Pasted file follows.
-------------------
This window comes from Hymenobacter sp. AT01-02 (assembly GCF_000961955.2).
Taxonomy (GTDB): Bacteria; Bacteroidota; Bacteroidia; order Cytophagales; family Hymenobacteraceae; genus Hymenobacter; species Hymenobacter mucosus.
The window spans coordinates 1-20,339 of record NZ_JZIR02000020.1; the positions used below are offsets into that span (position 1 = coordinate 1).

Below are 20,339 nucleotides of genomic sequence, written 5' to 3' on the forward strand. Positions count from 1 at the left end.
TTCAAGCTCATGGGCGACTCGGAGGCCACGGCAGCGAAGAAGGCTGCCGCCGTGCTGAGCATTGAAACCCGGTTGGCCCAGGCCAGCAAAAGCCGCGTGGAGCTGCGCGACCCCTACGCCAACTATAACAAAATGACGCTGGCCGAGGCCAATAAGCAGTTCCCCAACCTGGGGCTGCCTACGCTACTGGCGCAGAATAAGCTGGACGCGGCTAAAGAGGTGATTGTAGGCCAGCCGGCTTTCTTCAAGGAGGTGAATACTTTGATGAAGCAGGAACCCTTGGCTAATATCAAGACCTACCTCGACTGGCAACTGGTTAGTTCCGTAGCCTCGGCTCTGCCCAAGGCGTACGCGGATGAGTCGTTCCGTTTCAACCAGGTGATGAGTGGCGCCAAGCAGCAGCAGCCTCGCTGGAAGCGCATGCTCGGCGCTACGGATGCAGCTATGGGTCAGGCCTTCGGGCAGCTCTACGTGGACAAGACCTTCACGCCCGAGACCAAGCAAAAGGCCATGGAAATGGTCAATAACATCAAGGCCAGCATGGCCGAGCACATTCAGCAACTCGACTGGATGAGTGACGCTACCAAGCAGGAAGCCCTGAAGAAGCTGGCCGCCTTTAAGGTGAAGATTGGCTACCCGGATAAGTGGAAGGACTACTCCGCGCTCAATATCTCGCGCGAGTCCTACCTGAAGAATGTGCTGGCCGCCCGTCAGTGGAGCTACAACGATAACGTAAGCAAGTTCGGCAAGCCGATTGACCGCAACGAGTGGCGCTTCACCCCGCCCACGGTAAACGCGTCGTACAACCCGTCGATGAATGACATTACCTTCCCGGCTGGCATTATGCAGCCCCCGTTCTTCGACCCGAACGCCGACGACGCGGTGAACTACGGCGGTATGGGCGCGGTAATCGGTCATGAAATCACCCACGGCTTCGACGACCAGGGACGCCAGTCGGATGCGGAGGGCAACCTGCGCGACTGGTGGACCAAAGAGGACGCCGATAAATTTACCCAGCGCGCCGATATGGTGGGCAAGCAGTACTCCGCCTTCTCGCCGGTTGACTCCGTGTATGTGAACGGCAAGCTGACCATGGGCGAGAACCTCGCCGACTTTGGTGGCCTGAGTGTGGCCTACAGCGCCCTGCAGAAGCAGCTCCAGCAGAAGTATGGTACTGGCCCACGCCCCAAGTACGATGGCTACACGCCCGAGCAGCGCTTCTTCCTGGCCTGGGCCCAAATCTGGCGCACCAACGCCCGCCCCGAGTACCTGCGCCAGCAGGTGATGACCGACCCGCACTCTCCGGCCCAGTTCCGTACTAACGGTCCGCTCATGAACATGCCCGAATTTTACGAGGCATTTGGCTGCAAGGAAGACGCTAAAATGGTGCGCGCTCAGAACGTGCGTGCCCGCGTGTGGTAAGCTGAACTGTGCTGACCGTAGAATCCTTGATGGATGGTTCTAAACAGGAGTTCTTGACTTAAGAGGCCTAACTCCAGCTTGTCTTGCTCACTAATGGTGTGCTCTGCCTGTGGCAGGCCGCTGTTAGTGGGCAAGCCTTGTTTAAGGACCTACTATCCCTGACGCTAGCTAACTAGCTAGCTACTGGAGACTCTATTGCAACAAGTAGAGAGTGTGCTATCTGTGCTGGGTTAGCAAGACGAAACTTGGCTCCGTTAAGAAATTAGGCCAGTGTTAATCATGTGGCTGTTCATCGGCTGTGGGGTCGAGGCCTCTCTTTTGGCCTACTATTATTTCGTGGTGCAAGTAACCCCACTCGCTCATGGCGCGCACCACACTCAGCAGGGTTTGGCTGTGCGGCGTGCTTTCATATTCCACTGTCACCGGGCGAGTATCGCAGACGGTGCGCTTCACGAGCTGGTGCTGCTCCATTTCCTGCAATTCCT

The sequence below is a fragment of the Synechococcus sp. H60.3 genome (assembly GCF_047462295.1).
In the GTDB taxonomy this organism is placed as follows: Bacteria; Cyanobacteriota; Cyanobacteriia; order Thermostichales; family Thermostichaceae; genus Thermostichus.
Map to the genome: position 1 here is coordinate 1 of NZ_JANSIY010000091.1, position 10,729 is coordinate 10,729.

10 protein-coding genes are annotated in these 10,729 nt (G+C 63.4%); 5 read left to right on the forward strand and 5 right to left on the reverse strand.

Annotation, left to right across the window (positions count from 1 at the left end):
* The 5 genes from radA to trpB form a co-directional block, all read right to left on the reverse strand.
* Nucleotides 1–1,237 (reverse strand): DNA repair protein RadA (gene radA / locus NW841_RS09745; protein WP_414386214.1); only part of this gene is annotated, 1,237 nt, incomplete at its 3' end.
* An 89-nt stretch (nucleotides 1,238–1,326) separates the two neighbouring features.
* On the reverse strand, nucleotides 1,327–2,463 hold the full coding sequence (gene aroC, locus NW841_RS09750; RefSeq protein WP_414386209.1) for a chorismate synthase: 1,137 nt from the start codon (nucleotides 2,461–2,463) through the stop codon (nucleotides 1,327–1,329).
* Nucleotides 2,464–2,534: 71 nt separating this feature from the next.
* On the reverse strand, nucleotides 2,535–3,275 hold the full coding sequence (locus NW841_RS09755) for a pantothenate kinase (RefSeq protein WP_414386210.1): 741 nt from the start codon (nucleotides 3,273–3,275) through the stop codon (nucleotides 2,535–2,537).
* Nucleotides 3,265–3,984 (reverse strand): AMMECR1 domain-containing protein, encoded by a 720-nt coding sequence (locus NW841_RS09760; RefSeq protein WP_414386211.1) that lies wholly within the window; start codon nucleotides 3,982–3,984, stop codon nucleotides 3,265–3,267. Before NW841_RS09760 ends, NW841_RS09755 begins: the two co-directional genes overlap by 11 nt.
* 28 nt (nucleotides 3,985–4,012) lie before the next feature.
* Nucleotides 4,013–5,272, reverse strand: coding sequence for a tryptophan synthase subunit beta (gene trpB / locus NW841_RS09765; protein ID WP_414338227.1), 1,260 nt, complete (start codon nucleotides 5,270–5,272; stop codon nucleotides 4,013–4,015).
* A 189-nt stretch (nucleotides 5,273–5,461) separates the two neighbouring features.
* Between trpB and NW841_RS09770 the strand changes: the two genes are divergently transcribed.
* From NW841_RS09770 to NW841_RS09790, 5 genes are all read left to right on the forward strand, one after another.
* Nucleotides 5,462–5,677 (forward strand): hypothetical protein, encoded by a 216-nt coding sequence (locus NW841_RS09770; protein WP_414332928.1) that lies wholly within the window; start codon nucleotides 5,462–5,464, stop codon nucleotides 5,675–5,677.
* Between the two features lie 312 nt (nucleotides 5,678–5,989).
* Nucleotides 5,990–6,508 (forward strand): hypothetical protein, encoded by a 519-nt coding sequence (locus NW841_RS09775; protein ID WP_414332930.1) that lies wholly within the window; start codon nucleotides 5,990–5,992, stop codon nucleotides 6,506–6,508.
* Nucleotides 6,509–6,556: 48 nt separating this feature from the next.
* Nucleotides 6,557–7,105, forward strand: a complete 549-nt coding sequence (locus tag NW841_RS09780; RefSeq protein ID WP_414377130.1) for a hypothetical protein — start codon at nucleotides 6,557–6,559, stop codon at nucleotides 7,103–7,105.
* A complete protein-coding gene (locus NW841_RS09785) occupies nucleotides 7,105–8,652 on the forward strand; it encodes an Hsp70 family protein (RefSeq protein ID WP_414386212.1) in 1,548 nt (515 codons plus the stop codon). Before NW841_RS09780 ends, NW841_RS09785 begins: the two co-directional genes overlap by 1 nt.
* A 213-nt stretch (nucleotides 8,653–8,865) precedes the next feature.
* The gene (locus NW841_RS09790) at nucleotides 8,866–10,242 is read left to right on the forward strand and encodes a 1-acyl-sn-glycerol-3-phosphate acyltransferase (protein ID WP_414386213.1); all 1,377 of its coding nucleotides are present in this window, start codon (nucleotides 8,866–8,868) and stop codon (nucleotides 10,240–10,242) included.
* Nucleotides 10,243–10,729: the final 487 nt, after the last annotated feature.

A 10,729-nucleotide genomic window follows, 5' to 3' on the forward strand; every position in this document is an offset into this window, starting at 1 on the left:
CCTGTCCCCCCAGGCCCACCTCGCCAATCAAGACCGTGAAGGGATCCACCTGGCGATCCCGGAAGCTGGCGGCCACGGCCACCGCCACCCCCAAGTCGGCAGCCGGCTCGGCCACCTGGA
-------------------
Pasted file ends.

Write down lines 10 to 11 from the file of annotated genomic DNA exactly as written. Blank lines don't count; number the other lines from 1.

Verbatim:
Annotation, left to right across the window (positions count from 1 at the left end):
* The 5 genes from radA to trpB form a co-directional block, all read right to left on the reverse strand.